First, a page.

Republicans also fan the theory that Daggett – “a liberal Republican,” in the eyes of independent candidate David Meiswinkle – is in the race to help Corzine by siphoning protest votes that would typically have gone to the Republican. Polls have disagreed on whether Daggett’s supporters would have otherwise backed Corzine or Christie.

“I don’t have any evidence that’s what’s going on,” Christie said. “I think Chris Daggett really thinks he could be elected governor. He’s not going to be, but I think he does. And the fact of the matter is this: Chris Daggett and Jon Corzine, there’s not a wit’s worth of difference between them.”

Daggett denies he’s running at state Democrats’ urging and calls it a “shameless” conspiracy theory. He has criticized both Corzine’s record and Christie’s platform, but his criticisms of Christie have been far more pointed. He says Christie has run “the most intellectually dishonest campaign” by misrepresenting his tax plan.

Libertarian candidate Murray Sabrin drew 4.7 percent of the vote in 1997, the high-water mark for a third-party candidate in New Jersey in recent times. Progressive independent Everett Colby drew 11 percent in 1913.


Daggett is one of 10 independent and third-party candidates in the field, but he’s gained traction largely because he raised the funds needed – $340,000, this year – to get $2-for-$1 public matching funds and a podium in state-sanctioned debates.

“God bless him. Any independent that can get attention, I give credit to,” said Socialist Party USA candidate Gregory Pason. “Any time an independent gets into the debate, I think it’s great. It shows that there’s a large percentage of people who would vote none of the above, and they have another option they think is realistic.”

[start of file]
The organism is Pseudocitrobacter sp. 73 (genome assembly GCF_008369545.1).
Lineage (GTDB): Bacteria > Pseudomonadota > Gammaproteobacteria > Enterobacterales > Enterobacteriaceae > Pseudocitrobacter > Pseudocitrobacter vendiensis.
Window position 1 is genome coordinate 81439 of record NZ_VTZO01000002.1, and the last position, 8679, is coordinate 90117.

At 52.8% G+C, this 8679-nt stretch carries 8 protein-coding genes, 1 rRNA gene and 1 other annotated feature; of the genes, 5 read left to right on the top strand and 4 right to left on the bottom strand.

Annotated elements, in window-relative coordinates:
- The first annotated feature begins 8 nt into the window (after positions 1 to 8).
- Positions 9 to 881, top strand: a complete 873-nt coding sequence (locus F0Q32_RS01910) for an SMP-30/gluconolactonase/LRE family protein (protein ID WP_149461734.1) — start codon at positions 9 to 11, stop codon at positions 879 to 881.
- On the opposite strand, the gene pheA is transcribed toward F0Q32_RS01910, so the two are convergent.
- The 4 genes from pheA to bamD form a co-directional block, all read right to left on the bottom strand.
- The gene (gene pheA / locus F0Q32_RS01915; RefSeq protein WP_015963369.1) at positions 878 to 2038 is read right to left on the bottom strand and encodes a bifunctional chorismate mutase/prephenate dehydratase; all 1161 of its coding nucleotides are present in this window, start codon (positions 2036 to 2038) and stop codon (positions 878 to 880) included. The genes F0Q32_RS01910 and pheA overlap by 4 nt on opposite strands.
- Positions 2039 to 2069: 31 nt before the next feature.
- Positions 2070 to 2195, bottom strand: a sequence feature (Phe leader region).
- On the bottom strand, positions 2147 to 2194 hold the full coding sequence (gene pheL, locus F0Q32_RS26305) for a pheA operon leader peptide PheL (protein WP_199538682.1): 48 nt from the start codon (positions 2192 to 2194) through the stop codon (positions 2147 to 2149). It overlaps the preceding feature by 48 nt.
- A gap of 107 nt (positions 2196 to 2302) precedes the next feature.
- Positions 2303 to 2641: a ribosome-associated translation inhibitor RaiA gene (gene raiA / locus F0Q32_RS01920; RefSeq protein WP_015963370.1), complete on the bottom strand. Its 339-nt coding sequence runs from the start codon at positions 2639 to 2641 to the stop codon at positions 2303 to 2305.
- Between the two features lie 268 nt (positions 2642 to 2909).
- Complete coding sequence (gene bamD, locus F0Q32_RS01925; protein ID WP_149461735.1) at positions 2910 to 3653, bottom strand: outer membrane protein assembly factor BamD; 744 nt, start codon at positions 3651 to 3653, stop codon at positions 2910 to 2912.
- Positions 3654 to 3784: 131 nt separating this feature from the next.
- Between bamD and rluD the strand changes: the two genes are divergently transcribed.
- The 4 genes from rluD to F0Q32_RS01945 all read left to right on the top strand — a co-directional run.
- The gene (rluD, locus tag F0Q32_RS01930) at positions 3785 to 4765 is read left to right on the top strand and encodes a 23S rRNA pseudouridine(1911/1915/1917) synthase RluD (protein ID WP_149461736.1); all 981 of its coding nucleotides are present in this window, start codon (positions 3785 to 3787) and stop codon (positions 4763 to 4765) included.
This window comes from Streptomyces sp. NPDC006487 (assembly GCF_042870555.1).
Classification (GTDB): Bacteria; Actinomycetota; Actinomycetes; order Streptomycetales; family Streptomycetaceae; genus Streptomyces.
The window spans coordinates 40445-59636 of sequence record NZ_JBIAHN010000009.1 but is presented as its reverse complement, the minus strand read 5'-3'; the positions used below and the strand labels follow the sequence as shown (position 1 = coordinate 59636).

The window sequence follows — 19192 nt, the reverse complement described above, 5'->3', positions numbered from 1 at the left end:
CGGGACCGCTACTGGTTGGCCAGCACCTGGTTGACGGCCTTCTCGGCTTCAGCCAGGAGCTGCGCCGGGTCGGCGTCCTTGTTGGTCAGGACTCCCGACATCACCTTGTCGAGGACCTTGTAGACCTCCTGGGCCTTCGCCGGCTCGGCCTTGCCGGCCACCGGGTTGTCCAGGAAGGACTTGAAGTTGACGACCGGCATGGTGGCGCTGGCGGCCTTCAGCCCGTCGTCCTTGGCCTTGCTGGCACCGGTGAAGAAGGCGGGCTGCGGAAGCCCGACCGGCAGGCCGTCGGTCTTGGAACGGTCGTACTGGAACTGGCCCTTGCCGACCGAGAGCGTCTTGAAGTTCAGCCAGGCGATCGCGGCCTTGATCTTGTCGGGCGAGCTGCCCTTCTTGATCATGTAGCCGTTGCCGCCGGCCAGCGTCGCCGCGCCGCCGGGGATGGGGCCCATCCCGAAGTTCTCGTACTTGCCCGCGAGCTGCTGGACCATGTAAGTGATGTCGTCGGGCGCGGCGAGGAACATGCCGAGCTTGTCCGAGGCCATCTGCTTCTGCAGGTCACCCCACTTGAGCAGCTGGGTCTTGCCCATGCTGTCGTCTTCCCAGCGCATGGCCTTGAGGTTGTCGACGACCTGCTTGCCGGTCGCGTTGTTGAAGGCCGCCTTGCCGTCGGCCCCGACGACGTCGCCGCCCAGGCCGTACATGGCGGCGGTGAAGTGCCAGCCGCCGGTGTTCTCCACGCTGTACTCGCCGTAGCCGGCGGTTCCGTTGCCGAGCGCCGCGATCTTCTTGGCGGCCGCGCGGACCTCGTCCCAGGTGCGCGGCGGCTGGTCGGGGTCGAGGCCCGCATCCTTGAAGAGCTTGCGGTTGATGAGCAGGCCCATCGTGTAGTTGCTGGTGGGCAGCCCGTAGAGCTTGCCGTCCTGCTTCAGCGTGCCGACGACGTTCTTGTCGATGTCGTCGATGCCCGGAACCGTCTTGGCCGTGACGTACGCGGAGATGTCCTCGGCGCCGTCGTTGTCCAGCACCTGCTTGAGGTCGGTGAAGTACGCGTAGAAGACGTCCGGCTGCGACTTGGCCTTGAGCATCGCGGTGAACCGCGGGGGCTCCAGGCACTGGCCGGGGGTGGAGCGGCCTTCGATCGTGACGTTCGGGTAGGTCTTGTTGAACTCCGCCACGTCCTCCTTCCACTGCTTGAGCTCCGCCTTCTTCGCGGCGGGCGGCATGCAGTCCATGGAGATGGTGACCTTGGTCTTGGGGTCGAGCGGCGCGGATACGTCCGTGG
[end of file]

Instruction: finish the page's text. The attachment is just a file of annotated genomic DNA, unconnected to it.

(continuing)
Plus, Pason said, it’s possible that voters searching for Daggett on their ballots might find other options along the way.

The other independents in the field are generally more frustrated by the public financing system, which they call exclusionary because of the high threshold needed to qualify, than by Daggett himself. But he does get some criticism from those quarters.

“It aggravates me because he’s running as an independent. I don’t think he’s building something for the future,” said Libertarian Party nominee Kenneth Kaplan. “I’m running as a candidate of a political party, and we are trying to build from election to election and do have a thought-out, coherent philosophy. We stand for principles that were the same when I joined the party in 1973 as they are now.”

And a few of the independent candidates believe the talk about Daggett running to assist Corzine’s re-election. Among them is Joshua Leinsdorf of Atlantic Highlands, a former Princeton Regional school board member who questioned how Daggett, without a track record in elective politics, raised the $340,000 needed by Labor Day to qualify.

“I worked for (former state Sen.) Bill Schluter eight years ago when he ran for governor as an independent. He couldn’t raise the money to get into the debates, a guy who had been in the Legislature for a long time,” Leinsdorf said. “Now here’s a guy you never heard of who was able to raise $340,000.”

“He’s also a former Republican. How much respect can you have for a guy who’s a pawn for the Democrats?” said independent Kostas Petris. “… I think he’s a good guy, but I don’t think he’s doing what he’s doing for the right reasons.”

{MyCentralJersey.com/Noam Amdurski-Matzav.com Newscenter}


  1. RE: Lakewood voters;
    There was a RAINBOW Shabbos morning in lakewood.
    It’s ???? to vote this year in Lakewood for local or state candidates.
    Anyone concerned about the ????? or their high taxes in Lakewood should stay away from the voting booth and DON”T VOTE.
    Besides the tremendous ????? ????